The hiring conditions for small businesses are getting more competitive as the job market continues to tighten. A new survey by Indeed reveals these businesses are struggling to hire people with leadership, critical thinking and problem-solving skills. And there are other challenges too.
Small Business Recruiting Competition on the Rise
The report by Indeed comes at a time when small businesses are competing within their segment as well as with large enterprises for candidates. Indeed points out small companies are also facing this challenge with fewer resources. For example, hiring managers are not able to fully dedicate the time needed to attract the right candidates because of the many different hats they wear in their organizations.
But this is taking place as small businesses are doing better and experiencing growth. According to the respondents in the survey, 36 percent are expecting more growth within the next 12 months. And another 56 percent said they hired new team members only last year.
So the good news about business growth is being blunted by the fact it is getting harder to find qualified candidates. Overall 24 percent of small businesses responding said it was more difficult to find employees than it was five years ago. Thirty-five percent said it was just as difficult.
Indeed took the online survey in April 2018 from randomly selected small business owners in the US. The business owners are Censuswide representatives of companies employing 1-249 people.
Data About the Skill Sets
More than half or 56 percent of respondents said it is very (18 percent) or somewhat (38 percent) difficult to find candidates with leadership skills. The numbers for critical thinking and problem-solving skills didn’t fare much better coming in at 55 and 51 percent respectively.
The silver lining in this data is skill sets such as communications and teamwork are easier to hire for. And when it comes to candidates with the right certifications and education, 54 percent said it is not that difficult, with 22 percent stating it is not difficult at all.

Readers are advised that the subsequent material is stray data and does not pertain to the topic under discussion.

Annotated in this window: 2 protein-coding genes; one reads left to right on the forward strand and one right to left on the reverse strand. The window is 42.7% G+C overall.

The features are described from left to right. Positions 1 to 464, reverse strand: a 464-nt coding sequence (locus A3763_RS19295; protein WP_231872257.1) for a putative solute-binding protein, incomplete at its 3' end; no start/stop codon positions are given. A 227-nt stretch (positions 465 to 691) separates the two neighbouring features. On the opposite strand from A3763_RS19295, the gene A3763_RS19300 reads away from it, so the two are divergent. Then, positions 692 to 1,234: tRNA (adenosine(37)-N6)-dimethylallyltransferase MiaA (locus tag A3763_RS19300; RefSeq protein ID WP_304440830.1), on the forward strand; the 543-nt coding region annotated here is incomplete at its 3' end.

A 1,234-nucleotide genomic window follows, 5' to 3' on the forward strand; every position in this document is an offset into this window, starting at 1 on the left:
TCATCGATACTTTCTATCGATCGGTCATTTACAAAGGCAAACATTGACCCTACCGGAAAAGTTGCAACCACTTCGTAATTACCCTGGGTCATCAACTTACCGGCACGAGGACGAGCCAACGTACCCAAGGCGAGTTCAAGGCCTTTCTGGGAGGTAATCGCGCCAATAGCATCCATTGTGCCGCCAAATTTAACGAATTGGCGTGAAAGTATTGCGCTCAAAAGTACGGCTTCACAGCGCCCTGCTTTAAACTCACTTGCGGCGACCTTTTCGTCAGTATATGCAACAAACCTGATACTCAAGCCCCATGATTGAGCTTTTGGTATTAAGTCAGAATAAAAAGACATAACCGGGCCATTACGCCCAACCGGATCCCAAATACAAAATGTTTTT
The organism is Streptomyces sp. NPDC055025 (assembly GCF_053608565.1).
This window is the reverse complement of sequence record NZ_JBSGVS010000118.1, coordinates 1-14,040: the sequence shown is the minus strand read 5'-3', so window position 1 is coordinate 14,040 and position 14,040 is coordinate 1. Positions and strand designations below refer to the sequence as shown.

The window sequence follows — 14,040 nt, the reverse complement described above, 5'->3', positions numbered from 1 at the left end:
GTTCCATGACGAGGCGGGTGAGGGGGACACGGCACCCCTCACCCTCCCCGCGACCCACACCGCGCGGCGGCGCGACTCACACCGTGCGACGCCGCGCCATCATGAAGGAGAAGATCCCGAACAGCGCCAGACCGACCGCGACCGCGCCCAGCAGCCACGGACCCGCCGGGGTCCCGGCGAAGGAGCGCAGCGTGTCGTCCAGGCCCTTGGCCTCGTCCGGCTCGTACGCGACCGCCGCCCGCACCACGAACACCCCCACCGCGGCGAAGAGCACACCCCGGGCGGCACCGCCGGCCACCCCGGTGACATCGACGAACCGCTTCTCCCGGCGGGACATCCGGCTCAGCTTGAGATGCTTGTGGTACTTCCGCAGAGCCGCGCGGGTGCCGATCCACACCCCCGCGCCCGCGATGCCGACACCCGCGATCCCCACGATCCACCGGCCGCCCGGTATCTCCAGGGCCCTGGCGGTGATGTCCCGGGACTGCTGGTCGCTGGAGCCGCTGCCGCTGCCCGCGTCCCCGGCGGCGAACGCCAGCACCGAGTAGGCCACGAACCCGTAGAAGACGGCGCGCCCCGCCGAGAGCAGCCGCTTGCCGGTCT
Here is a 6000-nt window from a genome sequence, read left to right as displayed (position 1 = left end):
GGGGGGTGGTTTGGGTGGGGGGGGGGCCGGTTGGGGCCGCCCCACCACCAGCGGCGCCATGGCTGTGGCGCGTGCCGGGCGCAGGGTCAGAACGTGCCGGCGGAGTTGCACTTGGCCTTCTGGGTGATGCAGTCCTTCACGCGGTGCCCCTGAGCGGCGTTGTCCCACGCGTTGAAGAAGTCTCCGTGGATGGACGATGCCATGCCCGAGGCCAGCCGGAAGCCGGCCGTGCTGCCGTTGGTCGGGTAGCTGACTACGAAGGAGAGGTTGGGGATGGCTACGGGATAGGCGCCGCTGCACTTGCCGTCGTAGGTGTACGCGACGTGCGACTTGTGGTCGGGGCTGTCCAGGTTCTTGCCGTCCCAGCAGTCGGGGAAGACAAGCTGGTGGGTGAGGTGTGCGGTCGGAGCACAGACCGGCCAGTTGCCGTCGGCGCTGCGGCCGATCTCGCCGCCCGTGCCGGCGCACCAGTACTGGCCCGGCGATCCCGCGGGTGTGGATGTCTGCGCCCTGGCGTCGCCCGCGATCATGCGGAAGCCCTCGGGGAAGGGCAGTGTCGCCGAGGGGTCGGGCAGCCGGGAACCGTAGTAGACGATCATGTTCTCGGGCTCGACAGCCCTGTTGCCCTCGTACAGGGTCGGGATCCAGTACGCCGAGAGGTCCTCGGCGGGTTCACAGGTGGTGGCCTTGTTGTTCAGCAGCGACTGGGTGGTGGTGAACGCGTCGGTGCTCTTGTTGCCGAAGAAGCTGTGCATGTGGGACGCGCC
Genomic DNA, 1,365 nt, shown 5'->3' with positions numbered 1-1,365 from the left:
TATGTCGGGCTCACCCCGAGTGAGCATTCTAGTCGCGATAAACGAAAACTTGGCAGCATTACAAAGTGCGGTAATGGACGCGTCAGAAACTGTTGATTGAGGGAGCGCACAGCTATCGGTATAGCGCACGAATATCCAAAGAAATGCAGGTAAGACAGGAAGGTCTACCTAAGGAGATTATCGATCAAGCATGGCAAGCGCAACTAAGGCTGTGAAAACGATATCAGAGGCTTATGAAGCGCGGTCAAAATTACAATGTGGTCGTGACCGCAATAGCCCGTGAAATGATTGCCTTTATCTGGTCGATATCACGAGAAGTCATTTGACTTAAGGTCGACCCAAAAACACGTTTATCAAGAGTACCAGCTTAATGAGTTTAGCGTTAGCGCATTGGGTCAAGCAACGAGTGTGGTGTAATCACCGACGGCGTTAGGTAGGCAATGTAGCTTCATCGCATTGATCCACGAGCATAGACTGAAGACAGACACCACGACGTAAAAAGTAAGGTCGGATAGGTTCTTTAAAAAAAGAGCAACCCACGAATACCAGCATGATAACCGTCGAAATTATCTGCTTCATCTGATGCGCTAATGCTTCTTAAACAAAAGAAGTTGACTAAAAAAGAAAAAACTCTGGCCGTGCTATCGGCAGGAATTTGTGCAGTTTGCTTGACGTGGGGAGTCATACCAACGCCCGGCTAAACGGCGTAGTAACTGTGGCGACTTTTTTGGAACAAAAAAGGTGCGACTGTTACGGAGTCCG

How are Small Businesses Competing?
For 37 percent of small businesses competition come down to money. These companies are offering higher wages to get the right candidate for theirbusinesses. But not all small businesses can do this and for these organizations, it means being creative with the incentives they offer. Twenty-one percent said they offered advancement and mobility within the organization, while another 18 percent did it with generous vacation policies.
According to Indeed’s official company blog, small businesses have an advantage over their larger counterpart: their size. The blog added, “It’s not easy to build a sense of community at work, but many job seekers today look for authentic human connections. A smaller business often results in a tighter-knit group of people, and just as the owners wear many hats, so too do the employees. This gives them the opportunity to work on projects that might fall outside their typical scope of work, allowing them to cultivate a variety of skills.
Where do the Hires Come From?
The biggest pool of hires come from word of mouth or recommendations, according to 57 of the respondents. Social media ads worked for 31 percent of businesses, online job boards for 28 percent and newspaper ads for 12 percent. Even signs on their windows worked for 9 percent of small businesses when it came to recruiting talent.
This article, “Small Businesses Struggle to Hire Talent as Competition Increases” was first published on Small Business Trends
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